“Cup” is too small a word for this beauty. How about goblet? But not one of fire. Oh no. Not that. Too many painful memories – oh Cedric, we still miss you! Maybe chalice is a better word instead? Whatever you want to call it, this is a thing made for banquets and feasts. Made to be held in hands that emerge from billowing robes. Made to be lifted to faces with flowing beards or tall pointed hats. This is a thing made for people like Albus Dumbledore.
Like, literally. It’s an incredibly detailed screen-accurate replica of Dumbledore’s own cup, as seen in the Harry Potter movies. From the intricate golden inlay designs to the blue stone in the stem, it’s an unmistakable item for any true Potter-phile’s collection – and lovely enough that even a Muggle can appreciate it. And while you can’t actually drink from it, you CAN display it with honor and claim that you’ll be entertaining a very special guest later. Perfect for hurrying off any less-than-special guests, so you can go back to watching Harry Potter!
On a dark, haunted night, a Russian oligarch dares a circle of international chefs to play the samurai game of 100 Candles--where each storyteller spins a terrifying tale of ghosts, demons and unspeakable beings--and prays to survive the challenge.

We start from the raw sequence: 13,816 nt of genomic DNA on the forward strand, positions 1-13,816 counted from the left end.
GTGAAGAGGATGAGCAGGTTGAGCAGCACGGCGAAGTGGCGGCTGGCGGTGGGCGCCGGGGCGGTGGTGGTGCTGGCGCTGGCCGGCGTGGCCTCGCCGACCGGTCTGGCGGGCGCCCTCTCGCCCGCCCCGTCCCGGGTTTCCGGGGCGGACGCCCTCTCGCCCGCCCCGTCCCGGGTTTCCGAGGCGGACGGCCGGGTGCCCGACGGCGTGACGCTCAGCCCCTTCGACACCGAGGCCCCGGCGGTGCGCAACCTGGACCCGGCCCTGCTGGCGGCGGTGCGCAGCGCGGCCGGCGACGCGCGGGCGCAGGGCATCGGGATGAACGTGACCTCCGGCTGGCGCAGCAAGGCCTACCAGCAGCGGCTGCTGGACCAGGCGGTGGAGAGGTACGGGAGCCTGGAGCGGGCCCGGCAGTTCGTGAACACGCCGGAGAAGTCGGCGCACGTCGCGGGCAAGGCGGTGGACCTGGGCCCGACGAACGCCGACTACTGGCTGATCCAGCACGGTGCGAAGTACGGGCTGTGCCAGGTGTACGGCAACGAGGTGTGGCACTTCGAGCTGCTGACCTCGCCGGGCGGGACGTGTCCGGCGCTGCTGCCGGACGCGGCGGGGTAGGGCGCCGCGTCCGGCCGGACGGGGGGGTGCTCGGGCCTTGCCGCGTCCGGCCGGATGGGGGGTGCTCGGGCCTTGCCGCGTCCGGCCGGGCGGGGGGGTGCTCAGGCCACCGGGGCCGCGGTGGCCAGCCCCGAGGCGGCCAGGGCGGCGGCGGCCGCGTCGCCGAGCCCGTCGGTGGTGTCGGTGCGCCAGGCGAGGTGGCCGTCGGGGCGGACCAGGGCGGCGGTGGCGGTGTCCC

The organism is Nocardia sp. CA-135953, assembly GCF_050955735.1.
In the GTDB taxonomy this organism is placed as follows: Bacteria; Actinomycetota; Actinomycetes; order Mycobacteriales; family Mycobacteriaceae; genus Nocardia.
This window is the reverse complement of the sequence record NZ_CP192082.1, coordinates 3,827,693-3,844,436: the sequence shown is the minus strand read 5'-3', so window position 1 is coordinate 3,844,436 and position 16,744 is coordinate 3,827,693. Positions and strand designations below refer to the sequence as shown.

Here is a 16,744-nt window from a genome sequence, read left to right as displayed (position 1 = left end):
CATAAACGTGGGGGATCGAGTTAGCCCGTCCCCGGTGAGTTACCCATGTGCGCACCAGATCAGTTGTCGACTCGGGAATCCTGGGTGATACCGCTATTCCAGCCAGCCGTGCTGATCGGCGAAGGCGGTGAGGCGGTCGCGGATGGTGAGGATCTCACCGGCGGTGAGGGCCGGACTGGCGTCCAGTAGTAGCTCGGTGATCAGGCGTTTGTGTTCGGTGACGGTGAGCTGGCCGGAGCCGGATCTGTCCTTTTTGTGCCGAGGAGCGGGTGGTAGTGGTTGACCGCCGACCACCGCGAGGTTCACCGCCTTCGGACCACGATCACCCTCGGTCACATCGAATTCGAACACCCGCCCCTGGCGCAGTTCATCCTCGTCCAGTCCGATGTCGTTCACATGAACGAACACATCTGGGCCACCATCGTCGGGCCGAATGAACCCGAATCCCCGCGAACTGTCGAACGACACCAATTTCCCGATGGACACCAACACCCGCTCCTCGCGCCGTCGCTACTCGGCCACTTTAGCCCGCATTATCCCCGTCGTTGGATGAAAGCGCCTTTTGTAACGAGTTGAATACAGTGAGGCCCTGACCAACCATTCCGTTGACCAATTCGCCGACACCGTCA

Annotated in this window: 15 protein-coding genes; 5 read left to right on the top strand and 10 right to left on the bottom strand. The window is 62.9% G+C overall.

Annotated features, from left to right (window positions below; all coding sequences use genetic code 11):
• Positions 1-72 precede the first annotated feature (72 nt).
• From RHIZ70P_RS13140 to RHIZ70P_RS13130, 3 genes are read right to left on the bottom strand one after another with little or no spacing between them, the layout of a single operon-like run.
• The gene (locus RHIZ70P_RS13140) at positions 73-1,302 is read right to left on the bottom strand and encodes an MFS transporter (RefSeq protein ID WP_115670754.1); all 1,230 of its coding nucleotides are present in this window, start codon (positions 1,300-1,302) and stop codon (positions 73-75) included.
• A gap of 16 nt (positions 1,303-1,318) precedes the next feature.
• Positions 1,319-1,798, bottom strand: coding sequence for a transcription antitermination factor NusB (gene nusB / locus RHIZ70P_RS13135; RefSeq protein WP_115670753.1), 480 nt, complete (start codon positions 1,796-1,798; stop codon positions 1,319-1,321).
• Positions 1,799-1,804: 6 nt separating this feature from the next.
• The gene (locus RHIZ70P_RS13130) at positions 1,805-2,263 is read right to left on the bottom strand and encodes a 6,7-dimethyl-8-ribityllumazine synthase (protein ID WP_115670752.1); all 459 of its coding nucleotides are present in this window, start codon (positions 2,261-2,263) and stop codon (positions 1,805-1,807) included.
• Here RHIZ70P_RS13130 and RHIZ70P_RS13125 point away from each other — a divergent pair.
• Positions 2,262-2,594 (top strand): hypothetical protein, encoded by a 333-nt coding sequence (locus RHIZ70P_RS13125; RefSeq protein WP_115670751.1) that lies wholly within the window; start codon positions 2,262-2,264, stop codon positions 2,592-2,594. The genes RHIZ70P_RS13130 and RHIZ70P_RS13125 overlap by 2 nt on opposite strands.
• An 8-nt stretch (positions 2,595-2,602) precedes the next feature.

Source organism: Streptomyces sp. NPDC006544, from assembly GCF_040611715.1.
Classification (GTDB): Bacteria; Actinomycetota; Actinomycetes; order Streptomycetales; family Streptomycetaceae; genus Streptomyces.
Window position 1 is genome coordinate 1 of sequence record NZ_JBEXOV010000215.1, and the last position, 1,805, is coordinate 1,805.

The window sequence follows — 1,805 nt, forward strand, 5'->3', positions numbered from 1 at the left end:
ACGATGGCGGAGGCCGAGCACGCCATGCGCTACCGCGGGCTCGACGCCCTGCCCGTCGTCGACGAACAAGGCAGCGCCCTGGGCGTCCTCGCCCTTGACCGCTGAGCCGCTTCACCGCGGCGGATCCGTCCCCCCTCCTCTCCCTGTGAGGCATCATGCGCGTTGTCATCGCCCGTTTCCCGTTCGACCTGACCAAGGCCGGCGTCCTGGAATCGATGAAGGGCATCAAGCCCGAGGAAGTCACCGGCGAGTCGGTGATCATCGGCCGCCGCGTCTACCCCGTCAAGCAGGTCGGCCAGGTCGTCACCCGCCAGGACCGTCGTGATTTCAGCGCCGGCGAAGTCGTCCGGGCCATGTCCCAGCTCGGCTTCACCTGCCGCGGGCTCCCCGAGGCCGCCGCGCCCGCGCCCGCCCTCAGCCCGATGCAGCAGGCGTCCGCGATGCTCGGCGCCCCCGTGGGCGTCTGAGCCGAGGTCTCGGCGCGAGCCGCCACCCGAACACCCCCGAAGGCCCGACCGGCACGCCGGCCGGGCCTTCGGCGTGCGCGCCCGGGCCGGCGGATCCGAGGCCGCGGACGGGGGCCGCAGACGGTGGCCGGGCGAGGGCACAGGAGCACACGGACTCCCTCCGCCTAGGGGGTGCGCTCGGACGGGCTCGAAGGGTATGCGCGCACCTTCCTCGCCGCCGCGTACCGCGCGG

Inspired by the Japanese Edo period game of Hyakumonogatari Kaidankai, Hungry Ghosts reimagines the classic stories of yokai, yorei, and obake, all tainted with the common thread of food.
First course: With bad consequence, a ramen chef refuses to help a beggar, and a band of pirates get more (and less) than they were bargaining for after their encounter with a drowning woman turns ghastly.
Hungry Ghosts is cooked up by the infamous author and chef, Anthony Bourdain (Kitchen Confidential, Emmy-Award winning TV star of Parts Unknown) and acclaimed novelist Joel Rose (Kill, Kill, Faster, Faster, back again from their New York Times #1 best seller, Get Jiro!). Joining them this issue are stellar artists Alberto Ponticelli and Vanesa Del Rey, with amazing color by Jose Villarrubia, and a drop-dead cover by Paul Pope